How green is Green Anarchy?


The spring and summer 2002 editions of green anarchy have been read and studied for this review. GA is available for $2.00, contact PO Box 11331, Eugene, OR 97440.

To join the green of ecology to the black of anarchy is to make transparent something intuitively apparent. To truly criticize the state and authority is to criticize civilization and industrial devastation. The early anarchists – the native gatherers who lived in what Marshall Sahlins called “the original leisure society” – were certainly green anarchists. Theses that create projects like green anarchy (GA) are important.

But as David Watson’s article “Swamp Fever” shows [FE #350, Fall, 1997], this intuitive common ground does not necessarily make allies of all those who gravitate around the label anarcho-primitivist or green anarchist. Watson explains: “To call yourself a primitivist, or to claim that the origins of the authoritarian plague can ultimately be explained, does little to help…. A movement that tries to reduce primitive ideas to an ideology or a strategy risks becoming a caricature of its best instincts.

Unfortunately, the green anarchism championed by the Eugene-based collective that publishes green anarchy has not only reduced the primitive outlines of a political program, it is a confused agenda full of problems. While I must say that I have more in common with these green anarchists than with most liberal environmentalists, my disagreements with this ‘zine are as strong as my sympathies.

Proud to align themselves with eco-feminist and queer-anarchist perspectives, the GA collective nonetheless chose as the cover story for Spring Ted Kaczynski’s “Hit Where It Hurts.” In this ugly essay, the ex-Unabomber calls out sexism, racism, homophobia, sweatshops and other “non-core” issues. He calls those of us who support what he calls victim-based liberation causes nothing more than “pink reformers.” It’s really disgusting that anarchists give importance to the prose of such a thug. And after? Front-page raps by Eminem?

The fact that Ted spends time in the slammer for killing people in his once-secret war against the technological system has made him a popular hero among green anarchists. In the collective’s disclaimer after “Hit Where It Hurts,” they question his racist and heterosexist leanings, but make it clear that they admire him as a “sharp strategic thinker” and “support him wholeheartedly.” as an “anarchist political prisoner”.

In the same spring publication, the AG editors decided to print an excerpt from Ward Churchill’s response to 9/11 titled “Some People Push Back: On the Justice of Roosting Chickens.” At first glance, this visceral and vindictive vendetta has a certain appeal. However, I am suspicious of Ward Churchill when he ridicules American peace activists and ultimately defends the attacks on the World Trade Center as a form of “reality therapy” and “medicinal” justice. Churchill’s accusations against empire are not without merit, but the tone of his ideological assaults puzzle me.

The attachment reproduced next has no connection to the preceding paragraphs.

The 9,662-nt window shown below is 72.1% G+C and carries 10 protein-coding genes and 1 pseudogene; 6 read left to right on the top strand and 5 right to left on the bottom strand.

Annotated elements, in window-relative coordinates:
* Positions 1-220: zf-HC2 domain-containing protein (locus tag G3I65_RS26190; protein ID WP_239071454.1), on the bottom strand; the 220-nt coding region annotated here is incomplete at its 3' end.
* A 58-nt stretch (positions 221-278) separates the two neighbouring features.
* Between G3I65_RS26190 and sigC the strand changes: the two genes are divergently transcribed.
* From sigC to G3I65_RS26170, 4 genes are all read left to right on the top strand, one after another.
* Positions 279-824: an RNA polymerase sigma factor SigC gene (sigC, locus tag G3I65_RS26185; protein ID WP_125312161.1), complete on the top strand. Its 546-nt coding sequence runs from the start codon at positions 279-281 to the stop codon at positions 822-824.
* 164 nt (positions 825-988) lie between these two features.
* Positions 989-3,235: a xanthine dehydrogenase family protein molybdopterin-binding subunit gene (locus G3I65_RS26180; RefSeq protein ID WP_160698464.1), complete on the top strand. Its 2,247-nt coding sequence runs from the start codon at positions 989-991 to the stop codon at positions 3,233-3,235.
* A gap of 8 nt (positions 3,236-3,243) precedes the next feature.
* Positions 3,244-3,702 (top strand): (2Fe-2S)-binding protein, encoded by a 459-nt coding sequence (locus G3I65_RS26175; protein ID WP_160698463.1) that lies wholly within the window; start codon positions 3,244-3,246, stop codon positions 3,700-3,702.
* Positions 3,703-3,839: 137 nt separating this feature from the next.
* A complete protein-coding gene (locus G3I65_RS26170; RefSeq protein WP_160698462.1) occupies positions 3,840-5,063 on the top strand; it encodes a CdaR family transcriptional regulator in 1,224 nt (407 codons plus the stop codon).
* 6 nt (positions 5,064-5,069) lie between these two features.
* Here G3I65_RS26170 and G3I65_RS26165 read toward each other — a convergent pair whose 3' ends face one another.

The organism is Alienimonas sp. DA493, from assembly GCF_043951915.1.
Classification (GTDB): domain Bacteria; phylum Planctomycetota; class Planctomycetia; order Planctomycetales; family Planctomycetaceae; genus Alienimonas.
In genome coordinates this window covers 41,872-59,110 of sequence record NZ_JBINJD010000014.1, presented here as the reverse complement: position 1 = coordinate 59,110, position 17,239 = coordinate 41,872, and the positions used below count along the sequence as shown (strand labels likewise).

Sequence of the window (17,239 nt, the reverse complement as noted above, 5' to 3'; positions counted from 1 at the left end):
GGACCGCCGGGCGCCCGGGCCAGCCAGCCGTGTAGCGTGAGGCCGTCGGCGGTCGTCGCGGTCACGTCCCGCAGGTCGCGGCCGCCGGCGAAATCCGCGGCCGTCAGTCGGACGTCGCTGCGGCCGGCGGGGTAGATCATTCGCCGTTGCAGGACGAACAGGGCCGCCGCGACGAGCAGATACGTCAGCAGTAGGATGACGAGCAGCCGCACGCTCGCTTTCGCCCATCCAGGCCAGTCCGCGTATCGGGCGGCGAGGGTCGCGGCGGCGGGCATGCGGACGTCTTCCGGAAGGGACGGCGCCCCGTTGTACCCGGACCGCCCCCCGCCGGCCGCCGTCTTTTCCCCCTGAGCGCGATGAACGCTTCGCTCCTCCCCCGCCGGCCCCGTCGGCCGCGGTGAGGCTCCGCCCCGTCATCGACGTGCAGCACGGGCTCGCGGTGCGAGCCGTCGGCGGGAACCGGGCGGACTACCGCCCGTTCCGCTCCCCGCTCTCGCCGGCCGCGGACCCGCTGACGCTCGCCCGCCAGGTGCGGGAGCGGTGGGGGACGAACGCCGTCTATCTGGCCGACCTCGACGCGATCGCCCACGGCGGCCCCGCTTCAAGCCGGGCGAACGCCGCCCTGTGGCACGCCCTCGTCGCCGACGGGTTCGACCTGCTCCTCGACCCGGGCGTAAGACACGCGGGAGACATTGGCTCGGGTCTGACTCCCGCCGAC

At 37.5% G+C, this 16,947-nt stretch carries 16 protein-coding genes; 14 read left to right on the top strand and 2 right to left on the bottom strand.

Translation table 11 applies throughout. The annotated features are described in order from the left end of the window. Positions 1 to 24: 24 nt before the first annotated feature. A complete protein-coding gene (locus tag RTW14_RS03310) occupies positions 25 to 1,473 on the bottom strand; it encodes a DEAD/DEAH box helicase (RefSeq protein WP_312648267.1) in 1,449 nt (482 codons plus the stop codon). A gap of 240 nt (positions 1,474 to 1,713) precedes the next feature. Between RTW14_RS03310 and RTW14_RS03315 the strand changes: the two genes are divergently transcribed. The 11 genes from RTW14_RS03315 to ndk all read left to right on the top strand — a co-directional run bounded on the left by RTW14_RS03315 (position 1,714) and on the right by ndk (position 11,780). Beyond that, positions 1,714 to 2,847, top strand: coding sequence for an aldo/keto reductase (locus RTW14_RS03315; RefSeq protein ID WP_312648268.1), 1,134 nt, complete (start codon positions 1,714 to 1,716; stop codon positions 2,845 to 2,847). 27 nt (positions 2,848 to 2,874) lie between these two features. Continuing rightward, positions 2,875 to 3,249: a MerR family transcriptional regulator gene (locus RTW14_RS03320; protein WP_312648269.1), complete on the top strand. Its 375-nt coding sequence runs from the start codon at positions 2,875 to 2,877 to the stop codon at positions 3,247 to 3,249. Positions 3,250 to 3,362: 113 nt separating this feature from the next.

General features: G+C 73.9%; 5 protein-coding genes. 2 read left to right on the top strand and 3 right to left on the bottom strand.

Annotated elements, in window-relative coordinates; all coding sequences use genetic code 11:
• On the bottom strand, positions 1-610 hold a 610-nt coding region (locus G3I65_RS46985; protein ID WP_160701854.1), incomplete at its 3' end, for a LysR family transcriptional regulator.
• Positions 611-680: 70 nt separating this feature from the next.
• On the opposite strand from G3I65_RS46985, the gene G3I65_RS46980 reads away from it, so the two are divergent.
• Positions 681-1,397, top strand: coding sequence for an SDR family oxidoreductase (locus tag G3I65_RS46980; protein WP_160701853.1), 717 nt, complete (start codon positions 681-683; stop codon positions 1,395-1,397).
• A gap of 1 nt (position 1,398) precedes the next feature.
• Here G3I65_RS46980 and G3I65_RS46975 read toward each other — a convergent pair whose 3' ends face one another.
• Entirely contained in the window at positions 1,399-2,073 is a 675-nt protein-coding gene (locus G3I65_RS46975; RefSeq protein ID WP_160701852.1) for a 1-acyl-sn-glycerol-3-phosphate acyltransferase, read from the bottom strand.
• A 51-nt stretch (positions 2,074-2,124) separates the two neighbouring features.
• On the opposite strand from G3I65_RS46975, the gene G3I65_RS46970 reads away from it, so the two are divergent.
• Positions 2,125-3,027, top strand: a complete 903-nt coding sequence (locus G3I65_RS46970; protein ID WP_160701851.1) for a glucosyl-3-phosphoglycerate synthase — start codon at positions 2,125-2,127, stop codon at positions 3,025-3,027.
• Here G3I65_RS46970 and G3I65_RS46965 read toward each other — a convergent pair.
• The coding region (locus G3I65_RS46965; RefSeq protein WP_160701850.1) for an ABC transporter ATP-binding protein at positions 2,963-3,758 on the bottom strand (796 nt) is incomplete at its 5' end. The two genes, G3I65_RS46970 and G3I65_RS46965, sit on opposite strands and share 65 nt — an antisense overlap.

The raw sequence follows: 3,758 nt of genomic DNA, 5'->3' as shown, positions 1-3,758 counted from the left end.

The summer version of green anarchy contains nothing so patently offensive as the aforementioned articles by Kaczynski or Churchill. In fact, I was very happy to see “Sex Among the Zombies”, a reprint of Arthur Evans’ amazing work from 1978. Witchcraft and gay counterculture. While Evans shows the connections between sexual repression and industrial domination, he also suggests that the Earth ecology we wish to defend includes an inherently erotic energy.

Despite the luminosity provided by the excerpt from Evans’ classic, the GA newspaper remains more concerned about going after other anarchists whom the editors deem too philosophical, intellectual, fashionable, or “gradualist.” No, when it comes to tactics, the GA collective explicitly prefers what it calls “targeted and thoughtful acts of revolutionary violence” to “principle arguments” or education.

In other words, it seems that GA wants to do as other so-called revolutionaries have done in the past: impose their ideas on others through violence rather than winning minds through persuasion and debate. Rather than embracing the contagious nature of desire or trusting the intelligence of other humans, we should assume that the brainwashed masses need the vanguard of GA to show us the way. to the promised land. I would find such self-righteous arrogance deeply troubling even if its proponents did not pretend to support such cruel and authoritarian rhetoric with guns and bombs.

This summer, people affiliated with GA took their ideas on tour with punk shows and film festivals to raise money for political prisoners. The tour organizers have firmly stated before they begin that their “time is running out” for unrestricted “above ground” activism and that they see this tour as a kind of “last stand”. At least one right-wing “eco-terrorism expert” agreed on the seriousness of GA’s threat to civilization and called on the FBI to investigate the tour. However, the FBI has publicly stated its support for the GA Tour’s rights to travel, perform and express their ideas, “regardless of their message or purpose”. At least for the record, the FBI doesn’t view the GA crew as a revolutionary threat with thrash tunes and radical movies. Are GA people guilty of paranoid smugness? Or are they not paranoid enough?

The editors of green anarchy feel free to express their affinity with all things wild, but despite their best intentions, too much of this post has been domesticated by ideology and complacency. The way of the wolf is not the way of the hunter. To embrace the gauntlet of an apocalyptic battle is to become the machine we oppose. To follow the gun on the cover of this newspaper is to offer a very predictable, impractical and suicidal solution if necessary.

Related: See answer in Letters, FE #359, Winter, 2002-2003.


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